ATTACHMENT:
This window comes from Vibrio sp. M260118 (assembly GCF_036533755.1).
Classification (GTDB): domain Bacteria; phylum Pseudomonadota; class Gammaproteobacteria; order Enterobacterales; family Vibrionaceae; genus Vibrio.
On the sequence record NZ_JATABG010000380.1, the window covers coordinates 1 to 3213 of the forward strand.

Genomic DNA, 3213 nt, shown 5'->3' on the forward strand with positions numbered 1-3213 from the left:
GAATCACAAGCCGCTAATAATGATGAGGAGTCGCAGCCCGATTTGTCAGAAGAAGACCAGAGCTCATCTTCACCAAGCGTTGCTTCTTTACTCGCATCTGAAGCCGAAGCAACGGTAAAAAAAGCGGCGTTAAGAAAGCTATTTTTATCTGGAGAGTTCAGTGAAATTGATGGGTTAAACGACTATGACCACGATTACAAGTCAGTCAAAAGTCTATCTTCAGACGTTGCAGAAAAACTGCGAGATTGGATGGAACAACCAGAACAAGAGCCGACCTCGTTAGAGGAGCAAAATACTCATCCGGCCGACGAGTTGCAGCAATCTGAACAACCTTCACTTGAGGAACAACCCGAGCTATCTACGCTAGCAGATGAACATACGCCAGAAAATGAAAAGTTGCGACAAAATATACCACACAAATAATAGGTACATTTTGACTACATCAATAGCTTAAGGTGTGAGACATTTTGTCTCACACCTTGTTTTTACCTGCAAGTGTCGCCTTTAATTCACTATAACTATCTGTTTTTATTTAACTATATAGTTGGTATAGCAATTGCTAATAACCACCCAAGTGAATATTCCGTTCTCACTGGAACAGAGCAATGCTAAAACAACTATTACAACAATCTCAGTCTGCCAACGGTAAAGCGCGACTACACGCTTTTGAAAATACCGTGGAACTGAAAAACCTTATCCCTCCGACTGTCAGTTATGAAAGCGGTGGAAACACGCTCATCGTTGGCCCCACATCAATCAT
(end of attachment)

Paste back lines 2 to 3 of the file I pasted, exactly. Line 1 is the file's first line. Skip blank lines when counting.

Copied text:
Classification (GTDB): domain Bacteria; phylum Pseudomonadota; class Gammaproteobacteria; order Enterobacterales; family Vibrionaceae; genus Vibrio.
On the sequence record NZ_JATABG010000380.1, the window covers coordinates 1 to 3213 of the forward strand.